Skip to main content

Three Steps to Successfully Participate in Primary Care First

There is renewed emphasis on advancing primary care. Primary care serves as the front door to the overall healthcare system, and early and accurate diagnosis can lead to fewer hospital admissions – a metric that has become especially important during the pandemic.

With the January 2022 launch of Primary Care First Cohort 2, it is important to review how the program works and what steps healthcare organizations should take to ensure the best outcomes.

To be successful, PCF participants must pay special attention to three aspects – tracking beneficiary population, obtaining physician buy-in, and ensuring timely access to performance metrics.

Tracking Beneficiary Population

Tracking patients participating in the PCF program is necessary to build patient navigation processes and monitor care outcomes. However, this can be challenging for many providers as internal EMR solutions do not provide complete data across the entire continuum of care for all providers that a patient may see. This limited view can hinder understanding of service utilization, adverse outcomes, and sources of leaked primary care visits. If practices lack the resources and expertise to collect and analyze additional sources of data outside of the EMR, organizations can have trouble making necessary changes for PCF success.

To achieve the best PCF outcomes, primary care providers must rely on solutions that complement EHRs and enable clear visibility into comprehensive data across the continuum of care to analyze leakage, patient risk profiles, and acute hospital utilization.

Physician Buy-In and Engagement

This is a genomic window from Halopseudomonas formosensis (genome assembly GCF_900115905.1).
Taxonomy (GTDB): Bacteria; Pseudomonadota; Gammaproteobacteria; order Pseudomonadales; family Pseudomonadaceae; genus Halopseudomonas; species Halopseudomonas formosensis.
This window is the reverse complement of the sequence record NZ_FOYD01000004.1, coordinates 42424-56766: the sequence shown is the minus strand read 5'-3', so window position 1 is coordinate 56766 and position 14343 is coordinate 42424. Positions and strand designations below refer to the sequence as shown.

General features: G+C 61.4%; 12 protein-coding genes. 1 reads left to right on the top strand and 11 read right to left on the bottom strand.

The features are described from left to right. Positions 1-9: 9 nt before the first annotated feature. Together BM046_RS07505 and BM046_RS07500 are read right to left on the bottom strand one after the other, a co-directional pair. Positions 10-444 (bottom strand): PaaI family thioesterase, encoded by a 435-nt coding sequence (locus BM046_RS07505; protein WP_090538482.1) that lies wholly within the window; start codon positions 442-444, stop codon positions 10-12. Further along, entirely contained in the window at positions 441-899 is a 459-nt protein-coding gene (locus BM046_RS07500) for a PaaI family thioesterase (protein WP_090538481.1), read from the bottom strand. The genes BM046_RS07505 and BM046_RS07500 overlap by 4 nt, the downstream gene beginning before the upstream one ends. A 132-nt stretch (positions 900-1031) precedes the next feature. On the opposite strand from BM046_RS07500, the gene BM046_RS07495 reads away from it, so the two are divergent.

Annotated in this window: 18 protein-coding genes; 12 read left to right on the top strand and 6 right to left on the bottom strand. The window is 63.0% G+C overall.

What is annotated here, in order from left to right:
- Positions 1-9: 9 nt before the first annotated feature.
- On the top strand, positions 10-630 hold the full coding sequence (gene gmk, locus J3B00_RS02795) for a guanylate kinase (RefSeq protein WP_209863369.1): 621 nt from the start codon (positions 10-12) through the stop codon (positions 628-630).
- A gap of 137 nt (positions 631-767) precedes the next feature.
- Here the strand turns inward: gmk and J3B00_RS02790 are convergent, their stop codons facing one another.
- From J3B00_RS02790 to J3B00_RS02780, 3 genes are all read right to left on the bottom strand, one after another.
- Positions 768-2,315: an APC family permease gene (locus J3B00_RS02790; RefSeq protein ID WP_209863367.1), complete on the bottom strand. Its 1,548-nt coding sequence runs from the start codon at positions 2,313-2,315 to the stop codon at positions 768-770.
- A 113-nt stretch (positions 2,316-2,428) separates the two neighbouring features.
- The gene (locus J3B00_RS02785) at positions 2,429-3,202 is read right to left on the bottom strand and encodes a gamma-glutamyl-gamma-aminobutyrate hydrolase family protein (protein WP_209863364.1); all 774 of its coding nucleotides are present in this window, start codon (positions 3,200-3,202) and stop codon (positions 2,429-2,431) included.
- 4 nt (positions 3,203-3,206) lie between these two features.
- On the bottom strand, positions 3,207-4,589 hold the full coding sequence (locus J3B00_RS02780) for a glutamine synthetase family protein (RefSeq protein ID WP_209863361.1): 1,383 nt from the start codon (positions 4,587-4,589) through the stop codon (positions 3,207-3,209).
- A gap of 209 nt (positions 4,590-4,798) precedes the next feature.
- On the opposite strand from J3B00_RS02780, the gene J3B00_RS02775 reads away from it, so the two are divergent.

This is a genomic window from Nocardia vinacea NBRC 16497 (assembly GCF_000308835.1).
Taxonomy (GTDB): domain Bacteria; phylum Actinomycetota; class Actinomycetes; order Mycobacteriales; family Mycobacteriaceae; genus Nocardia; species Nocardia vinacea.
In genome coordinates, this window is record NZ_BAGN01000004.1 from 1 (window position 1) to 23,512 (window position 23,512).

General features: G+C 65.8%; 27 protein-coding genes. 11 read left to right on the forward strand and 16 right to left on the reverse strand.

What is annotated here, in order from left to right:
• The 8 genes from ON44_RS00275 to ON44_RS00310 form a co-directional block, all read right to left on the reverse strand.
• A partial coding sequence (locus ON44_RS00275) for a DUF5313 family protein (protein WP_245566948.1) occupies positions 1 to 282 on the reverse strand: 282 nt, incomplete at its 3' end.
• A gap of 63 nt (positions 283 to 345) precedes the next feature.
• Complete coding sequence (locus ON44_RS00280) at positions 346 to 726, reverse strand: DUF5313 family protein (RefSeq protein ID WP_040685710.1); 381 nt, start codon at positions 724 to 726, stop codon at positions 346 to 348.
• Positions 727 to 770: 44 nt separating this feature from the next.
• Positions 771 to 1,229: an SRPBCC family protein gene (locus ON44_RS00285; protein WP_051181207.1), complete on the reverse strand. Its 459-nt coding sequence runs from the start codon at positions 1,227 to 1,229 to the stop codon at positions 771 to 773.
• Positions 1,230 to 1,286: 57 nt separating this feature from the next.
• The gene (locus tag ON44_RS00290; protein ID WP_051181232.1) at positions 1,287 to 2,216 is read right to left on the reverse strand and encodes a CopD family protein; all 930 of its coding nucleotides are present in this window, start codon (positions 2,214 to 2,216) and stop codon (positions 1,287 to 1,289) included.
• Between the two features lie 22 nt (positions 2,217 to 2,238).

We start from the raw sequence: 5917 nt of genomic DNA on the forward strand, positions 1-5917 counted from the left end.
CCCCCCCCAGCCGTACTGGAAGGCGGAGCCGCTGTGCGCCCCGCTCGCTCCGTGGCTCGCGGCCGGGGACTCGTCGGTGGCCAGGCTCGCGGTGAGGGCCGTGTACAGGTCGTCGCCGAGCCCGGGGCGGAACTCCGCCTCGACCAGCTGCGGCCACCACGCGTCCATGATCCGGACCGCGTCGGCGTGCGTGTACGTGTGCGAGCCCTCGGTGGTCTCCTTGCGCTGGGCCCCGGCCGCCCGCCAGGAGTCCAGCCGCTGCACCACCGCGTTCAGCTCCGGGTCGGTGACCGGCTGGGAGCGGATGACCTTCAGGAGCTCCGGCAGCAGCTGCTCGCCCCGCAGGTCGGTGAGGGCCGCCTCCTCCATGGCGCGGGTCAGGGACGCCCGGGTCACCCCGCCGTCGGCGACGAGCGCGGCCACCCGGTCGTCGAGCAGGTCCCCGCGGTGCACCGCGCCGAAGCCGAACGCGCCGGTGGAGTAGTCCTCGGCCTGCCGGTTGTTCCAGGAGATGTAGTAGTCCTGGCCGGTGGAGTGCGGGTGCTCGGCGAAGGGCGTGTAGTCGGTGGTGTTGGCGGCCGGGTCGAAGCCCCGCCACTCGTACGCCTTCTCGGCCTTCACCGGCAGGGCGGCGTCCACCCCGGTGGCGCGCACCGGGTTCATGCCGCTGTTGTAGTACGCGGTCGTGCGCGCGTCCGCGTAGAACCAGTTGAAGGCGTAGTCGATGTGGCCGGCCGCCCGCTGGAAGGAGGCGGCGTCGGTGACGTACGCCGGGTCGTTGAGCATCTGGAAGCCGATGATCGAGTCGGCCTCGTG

It is critical to have enterprise-wide buy-in and engagement to support PCF participation. This often is a roadblock to success, as clinicians are pressed for time, especially during the pandemic. That factor, as well as growing staffing shortages and diverted staff resources, can limit the ability to meaningfully analyze patient data and identify emerging insights from PCF participation.

To be successful, there is a strong need for data expertise to process, adjudicate, and normalize data to make it readily available for analysis by value-based care specialists and care teams. If your data processing resources are scarce, take steps to build a strong data infrastructure to ensure PCF program success.

Timely Access to Performance Metrics

Rules and requirements related to quality measurement represent another crucial but challenging aspect of program participation. Providers must continually track their performance towards the goals of the program and assess compliance with APM rules. Although CMS tries to address this by providing summarized results for participants, it is usually not detailed enough on its own, leaving providers with a data void.